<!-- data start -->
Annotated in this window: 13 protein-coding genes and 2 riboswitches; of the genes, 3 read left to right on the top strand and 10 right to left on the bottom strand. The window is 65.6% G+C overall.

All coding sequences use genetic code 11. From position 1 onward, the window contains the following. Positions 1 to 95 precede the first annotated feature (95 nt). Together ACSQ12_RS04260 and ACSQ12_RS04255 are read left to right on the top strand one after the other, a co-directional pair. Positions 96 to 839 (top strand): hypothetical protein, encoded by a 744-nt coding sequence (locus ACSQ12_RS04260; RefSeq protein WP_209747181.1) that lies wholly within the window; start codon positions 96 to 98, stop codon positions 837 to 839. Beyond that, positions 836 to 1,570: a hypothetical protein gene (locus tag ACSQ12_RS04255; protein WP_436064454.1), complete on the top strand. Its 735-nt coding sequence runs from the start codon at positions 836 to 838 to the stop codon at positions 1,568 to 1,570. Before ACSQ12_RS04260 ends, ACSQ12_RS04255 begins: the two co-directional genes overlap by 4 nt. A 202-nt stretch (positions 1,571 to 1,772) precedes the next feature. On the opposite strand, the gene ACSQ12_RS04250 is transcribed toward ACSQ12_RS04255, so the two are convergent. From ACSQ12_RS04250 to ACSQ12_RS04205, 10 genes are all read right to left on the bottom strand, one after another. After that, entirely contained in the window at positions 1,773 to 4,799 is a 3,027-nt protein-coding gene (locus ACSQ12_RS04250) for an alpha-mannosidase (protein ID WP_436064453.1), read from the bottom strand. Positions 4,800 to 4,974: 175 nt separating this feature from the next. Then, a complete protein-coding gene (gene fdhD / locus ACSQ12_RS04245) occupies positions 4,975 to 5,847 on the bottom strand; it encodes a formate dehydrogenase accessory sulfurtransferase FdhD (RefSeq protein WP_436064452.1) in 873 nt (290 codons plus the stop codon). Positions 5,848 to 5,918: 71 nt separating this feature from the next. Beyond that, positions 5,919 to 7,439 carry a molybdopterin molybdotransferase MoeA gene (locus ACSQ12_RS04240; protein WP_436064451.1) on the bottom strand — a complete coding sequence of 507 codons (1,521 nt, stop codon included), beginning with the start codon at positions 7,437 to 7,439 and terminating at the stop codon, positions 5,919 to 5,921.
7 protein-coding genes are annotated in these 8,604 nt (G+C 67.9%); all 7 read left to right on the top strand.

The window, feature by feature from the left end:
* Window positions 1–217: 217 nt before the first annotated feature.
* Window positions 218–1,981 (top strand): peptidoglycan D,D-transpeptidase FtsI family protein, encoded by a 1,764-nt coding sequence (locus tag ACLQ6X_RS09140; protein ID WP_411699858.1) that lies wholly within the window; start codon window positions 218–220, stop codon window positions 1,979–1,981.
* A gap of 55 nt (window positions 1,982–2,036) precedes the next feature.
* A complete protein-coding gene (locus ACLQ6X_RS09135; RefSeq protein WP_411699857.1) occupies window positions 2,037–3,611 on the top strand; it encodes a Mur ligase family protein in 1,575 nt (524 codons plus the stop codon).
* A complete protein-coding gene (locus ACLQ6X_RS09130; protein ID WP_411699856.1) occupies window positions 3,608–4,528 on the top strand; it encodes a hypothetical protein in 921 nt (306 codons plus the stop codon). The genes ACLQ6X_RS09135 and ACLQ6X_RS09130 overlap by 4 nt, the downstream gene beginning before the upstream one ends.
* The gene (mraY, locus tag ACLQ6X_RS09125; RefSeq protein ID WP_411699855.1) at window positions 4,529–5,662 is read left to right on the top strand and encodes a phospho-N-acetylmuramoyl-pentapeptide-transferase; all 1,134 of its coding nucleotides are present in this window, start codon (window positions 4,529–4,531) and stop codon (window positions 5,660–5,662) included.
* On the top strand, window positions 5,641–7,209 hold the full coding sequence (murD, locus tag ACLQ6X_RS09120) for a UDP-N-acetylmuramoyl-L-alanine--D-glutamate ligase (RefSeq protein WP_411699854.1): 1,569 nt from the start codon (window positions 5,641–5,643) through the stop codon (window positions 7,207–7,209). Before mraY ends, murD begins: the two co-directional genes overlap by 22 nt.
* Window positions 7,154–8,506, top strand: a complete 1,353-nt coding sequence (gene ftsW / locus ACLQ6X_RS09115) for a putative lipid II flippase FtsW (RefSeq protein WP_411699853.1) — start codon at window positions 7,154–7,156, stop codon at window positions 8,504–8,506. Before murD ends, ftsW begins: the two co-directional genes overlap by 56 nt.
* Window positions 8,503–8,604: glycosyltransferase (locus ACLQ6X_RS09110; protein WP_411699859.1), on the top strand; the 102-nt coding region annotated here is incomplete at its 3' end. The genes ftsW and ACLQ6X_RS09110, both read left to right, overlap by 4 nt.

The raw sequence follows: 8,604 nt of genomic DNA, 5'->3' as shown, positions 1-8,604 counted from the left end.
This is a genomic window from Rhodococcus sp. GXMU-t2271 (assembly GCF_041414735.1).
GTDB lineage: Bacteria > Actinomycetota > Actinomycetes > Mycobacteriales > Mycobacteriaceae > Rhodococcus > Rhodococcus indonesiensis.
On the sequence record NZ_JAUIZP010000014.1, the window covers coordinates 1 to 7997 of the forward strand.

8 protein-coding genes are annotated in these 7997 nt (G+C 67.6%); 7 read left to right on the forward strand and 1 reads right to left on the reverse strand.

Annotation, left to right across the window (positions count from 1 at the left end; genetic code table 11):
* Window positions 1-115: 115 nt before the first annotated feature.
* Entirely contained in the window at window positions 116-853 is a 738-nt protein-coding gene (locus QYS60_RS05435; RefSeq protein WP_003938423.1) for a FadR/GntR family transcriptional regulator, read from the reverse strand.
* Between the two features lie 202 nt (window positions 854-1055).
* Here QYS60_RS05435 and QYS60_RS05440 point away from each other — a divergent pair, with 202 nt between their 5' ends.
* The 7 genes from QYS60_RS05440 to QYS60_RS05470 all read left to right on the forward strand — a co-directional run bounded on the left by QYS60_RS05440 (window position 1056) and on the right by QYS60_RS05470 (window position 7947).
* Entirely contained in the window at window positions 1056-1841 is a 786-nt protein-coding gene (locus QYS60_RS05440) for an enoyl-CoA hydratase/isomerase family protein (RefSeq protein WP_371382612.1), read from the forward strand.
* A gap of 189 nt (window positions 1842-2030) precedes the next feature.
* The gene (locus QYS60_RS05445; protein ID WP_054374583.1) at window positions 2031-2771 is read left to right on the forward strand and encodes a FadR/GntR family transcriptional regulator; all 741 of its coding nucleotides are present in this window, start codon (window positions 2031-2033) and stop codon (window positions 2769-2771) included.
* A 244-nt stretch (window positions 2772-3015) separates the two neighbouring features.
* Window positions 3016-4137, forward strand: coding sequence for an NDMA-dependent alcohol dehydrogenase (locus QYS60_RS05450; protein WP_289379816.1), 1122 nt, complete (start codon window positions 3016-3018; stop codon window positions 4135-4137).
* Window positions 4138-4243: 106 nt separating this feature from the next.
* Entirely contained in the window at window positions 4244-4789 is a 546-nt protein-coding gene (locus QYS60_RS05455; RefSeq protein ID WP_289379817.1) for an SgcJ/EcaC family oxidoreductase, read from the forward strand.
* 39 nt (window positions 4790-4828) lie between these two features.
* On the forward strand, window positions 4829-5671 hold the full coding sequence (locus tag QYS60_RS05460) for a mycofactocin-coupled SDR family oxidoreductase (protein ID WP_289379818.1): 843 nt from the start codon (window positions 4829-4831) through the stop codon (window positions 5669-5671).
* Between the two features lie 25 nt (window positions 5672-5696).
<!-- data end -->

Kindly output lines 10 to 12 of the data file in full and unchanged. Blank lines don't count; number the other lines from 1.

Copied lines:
* The gene (mraY, locus tag ACLQ6X_RS09125; RefSeq protein ID WP_411699855.1) at window positions 4,529–5,662 is read left to right on the top strand and encodes a phospho-N-acetylmuramoyl-pentapeptide-transferase; all 1,134 of its coding nucleotides are present in this window, start codon (window positions 4,529–4,531) and stop codon (window positions 5,660–5,662) included.
* On the top strand, window positions 5,641–7,209 hold the full coding sequence (murD, locus tag ACLQ6X_RS09120) for a UDP-N-acetylmuramoyl-L-alanine--D-glutamate ligase (RefSeq protein WP_411699854.1): 1,569 nt from the start codon (window positions 5,641–5,643) through the stop codon (window positions 7,207–7,209). Before mraY ends, murD begins: the two co-directional genes overlap by 22 nt.
* Window positions 7,154–8,506, top strand: a complete 1,353-nt coding sequence (gene ftsW / locus ACLQ6X_RS09115) for a putative lipid II flippase FtsW (RefSeq protein WP_411699853.1) — start codon at window positions 7,154–7,156, stop codon at window positions 8,504–8,506. Before murD ends, ftsW begins: the two co-directional genes overlap by 56 nt.